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were brought from the Birman territory. This species equals the former in size, and is almost equally, if not quite as beautiful. The first information we have respecting this species, is that given by Aldrovandus, (1599,) who, however, had never seen the bird, but only two drawings sent by the emperor of Japan to the pope. Subsequently nothing farther was heard about it, till Shaw described it in his Zoological Miscellany, from a figure taken from an Indian drawing sent to England by a friend.
M. Temminck in the year 1813, in the second volume of his work on Gallinaceous Birds, gave a sketch of the head, with a description, taken by Le Vaillant from a living individual seen by him at the Cape of Good Hope, whither it had been sent from Macao. More recently the bird has been described by Dr. Horsefield, who found it in Java; while sir Stamford Raffles observed it in Sumatra. Specimens are in the British Museum.
The prevailing tints in this species are blue and green, varying in intensity and mutually changing into each other, according as the light falls more or less directly upon them. The crest is twice as long as in the common species, and the feathers of which it is composed, are regularly barbed from the base upwards in the adult bird, and of equal breadth throughout. Head and crest interchangeably blue and green, a naked space on the cheeks, including the eyes and ears, is coloured of a light yellow behind, and of a bluish-green towards its fore part. The feathers of the neck and breast, which are broad, short, rounded, and imbricated like the scales of a fish, (very different to those in the other species,) are at the base of the same brilliant hue as the head, and have a broad, lighter, and somewhat metallic margin. Those of the back have still more of the metallic lustre. The wing-coverts are of the general hue, with a deeper tinge of blue; the primary quill feathers are light chestnut. The tail feathers and their coverts, namely the train, are of a splendid metallic brown, changing
The latter are terminated by ocellated spots similar to those of the common peacock. Iris deep hazel ; in the common species it is of an intense red. The female has a plain dress, closely resembling that of the common pea-hen; but the crest is different. (See Gardens and Menagerie of Zoological Society.)
Whether this species is gregarious like the common pea-fowl, or more solitary in its habits,
we have yet to learn, nothing, indeed, is known respecting its manners in a state of nature, nor does it seem to be very
abundant. Preserved specimens in the British Museum, and in the museum of the Zoological Society.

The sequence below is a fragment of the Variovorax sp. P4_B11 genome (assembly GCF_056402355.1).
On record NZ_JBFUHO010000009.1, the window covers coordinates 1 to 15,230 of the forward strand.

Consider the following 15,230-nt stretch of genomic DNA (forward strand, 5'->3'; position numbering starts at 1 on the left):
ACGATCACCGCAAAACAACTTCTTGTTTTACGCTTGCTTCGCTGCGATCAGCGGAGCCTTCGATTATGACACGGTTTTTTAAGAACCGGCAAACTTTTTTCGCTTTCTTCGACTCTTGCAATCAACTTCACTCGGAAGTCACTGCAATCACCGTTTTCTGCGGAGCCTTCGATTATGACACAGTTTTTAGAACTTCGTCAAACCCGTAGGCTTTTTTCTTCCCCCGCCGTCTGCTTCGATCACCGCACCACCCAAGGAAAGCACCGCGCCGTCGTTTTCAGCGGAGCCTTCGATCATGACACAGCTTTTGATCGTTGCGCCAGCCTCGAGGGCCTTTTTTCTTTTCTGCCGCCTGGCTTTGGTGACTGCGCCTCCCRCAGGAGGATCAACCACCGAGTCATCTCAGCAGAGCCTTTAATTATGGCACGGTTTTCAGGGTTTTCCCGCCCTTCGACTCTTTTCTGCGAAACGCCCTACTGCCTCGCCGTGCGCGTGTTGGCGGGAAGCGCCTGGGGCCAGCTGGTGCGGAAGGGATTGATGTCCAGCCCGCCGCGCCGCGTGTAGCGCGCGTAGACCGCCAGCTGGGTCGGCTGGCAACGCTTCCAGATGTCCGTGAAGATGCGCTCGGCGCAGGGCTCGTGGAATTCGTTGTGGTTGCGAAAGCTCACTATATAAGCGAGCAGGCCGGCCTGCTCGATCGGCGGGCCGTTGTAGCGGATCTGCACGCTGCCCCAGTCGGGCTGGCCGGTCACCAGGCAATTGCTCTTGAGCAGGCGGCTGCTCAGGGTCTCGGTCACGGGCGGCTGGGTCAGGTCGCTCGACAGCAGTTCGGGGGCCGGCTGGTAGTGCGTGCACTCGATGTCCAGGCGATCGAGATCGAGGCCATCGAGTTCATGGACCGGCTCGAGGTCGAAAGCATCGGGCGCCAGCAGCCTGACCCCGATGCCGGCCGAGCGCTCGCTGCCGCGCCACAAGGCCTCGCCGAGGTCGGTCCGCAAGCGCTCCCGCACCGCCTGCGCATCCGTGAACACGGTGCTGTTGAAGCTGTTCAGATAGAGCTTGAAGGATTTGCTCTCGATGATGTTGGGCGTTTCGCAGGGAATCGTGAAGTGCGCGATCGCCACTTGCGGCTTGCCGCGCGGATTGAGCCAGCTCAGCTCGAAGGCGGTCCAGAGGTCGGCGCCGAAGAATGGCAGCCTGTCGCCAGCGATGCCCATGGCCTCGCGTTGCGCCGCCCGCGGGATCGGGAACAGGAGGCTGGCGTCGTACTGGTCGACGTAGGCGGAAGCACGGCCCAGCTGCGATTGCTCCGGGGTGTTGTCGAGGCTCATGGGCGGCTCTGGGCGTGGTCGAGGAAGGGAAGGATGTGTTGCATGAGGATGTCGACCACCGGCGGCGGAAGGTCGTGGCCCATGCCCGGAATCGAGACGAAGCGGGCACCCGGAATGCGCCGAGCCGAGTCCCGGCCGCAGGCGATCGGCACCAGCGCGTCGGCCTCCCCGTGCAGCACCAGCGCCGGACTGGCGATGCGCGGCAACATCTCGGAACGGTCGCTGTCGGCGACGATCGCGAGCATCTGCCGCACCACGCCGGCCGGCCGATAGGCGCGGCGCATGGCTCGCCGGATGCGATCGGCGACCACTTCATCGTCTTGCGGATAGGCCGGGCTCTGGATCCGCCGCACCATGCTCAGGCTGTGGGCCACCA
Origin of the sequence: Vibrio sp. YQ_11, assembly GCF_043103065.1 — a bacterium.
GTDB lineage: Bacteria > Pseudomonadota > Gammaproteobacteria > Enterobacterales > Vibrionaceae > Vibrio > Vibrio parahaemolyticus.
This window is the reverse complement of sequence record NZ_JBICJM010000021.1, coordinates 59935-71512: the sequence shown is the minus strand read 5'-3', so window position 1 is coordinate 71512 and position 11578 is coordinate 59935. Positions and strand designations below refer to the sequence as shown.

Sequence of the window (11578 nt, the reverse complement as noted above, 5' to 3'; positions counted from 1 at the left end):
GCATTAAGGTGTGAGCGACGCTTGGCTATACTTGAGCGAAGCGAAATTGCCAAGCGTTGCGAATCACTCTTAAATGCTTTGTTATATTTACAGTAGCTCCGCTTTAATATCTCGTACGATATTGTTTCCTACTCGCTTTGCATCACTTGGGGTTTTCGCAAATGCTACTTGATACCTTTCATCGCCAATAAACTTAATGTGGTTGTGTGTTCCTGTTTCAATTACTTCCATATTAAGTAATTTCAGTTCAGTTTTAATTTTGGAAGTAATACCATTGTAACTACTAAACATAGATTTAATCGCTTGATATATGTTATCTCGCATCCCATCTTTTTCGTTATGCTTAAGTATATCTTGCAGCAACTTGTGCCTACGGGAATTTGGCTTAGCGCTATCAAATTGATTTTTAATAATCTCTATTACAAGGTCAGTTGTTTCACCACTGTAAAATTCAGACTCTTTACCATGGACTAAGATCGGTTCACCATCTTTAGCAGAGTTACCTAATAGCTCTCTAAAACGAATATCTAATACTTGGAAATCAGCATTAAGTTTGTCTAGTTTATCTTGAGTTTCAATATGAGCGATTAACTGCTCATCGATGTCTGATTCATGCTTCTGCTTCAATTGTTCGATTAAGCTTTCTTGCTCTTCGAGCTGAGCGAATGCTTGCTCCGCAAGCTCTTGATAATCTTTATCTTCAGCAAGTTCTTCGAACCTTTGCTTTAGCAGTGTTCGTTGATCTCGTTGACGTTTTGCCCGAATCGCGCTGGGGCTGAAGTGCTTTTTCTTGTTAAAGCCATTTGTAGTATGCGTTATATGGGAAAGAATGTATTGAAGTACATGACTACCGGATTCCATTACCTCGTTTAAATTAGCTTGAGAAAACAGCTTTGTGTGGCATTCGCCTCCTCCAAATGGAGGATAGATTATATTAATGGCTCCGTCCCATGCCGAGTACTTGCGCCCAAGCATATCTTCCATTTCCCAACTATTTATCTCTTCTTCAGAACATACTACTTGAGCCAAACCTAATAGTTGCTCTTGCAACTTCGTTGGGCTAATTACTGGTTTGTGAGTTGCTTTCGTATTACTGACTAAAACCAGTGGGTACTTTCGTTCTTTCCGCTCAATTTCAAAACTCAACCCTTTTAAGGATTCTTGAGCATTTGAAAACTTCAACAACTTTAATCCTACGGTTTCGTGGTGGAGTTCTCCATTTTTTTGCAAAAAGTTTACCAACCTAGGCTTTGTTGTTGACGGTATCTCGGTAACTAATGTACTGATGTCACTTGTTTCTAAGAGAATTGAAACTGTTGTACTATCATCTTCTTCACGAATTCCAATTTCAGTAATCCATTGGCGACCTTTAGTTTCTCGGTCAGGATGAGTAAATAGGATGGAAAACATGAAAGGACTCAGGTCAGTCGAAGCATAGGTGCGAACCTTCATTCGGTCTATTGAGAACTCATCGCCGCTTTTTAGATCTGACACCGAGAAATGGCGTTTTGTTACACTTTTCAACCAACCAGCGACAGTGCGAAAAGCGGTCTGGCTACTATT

The turkey (Meleagris Gallopavo) is originally a native of America. The term meleagris, applied by modern zoologists to this bird, was given by the ancients to quite a different species, namely the guinea-fowl. According to Grecian fable, the sisters of Meleager mourning the death of their brother, were transformed into these birds, the plumage of which is covered with white spots, the showers of their tears. The application of the title meleagris to the turkey, arose from the obscurity in which it was enveloped when it first made its appearance in Europe, and the very names of Turkey, Coq d'Inde, Gallo d'India, and Indianische Hahn, prove the ignorance which prevailed respecting it. The history of the turkey, indeed, as it respects its introduction into Europe, is almost a blank. When, or by whom it was brought, we do not know: most probably Spain first received it in the beginning of the sixteenth century from her new world colonies, and most likely it had been long antecedently domesticated in Mexico. Certain it is that Oviedo, in his Natural History of the Indies, (for so were the intertropical parts of America then called,) published at Toledo in the year 1526, describes the turkey as a kind of peacock, abounding in New Spain, whence numbers had been transported to the islands and the Spanish Main, and domesticated in the houses of the Christian inhabitants. Yet even in 1524, during the reign of Henry viii., was the turkey known in England. There is an old distich which runs as follows :
“Turkies, Carps, Hops, Pickerell, and Beer,
Came into England all in one year.” It was about the year 1524 that hops, or the Humulus lupulus, were introduced into England from Flanders, and at the same time came in the turkey. In other respects the couplet is erroneous. Mr. Yarrell, who, in his history of the carp, notices these lines, says, “Pike, or Pickerell, were the subjects of legal regulations in the reign of Edward 1. Carp are mentioned in the Book of St. Albans,
printed in 1496. Turkeys and hops were unknown till 1524, previous to which wormwood and other bitter plants were used to preserve beer; and the parliament in 1528, petitioned against hops as a wicked weed. Beer was licensed for exportation by Henry vii. in 1492, and an excise on beer existed as early as 1284, and also in the reign of Edward 1."
Difficult as it is to rear broods of turkeys in our country, they appear to have greatly multiplied soon after their introduction, for in 1541, we find them enumerated among the delicacies of the table. Archbishop Cranmer (Leland's Collectanea') ordered that of cranes, swans, and turkey-cocks, there should be at festivals only one dish ; and in 1573, Tusser, in his Five Hundred Points of Good Husbandry, enumerates these birds as gracing the farmer's table at Christmas. In the present day the turkey, in a state of domestication, is very widely spread. In India it is reared, according to colonel Sykes, in great numbers by the Portuguese. It has not, we believe, extended to Persia. There is a humorous story told in the Sketches of Persia, that these birds are at least not generally known there. It appears that two English gentlemen, on their arrival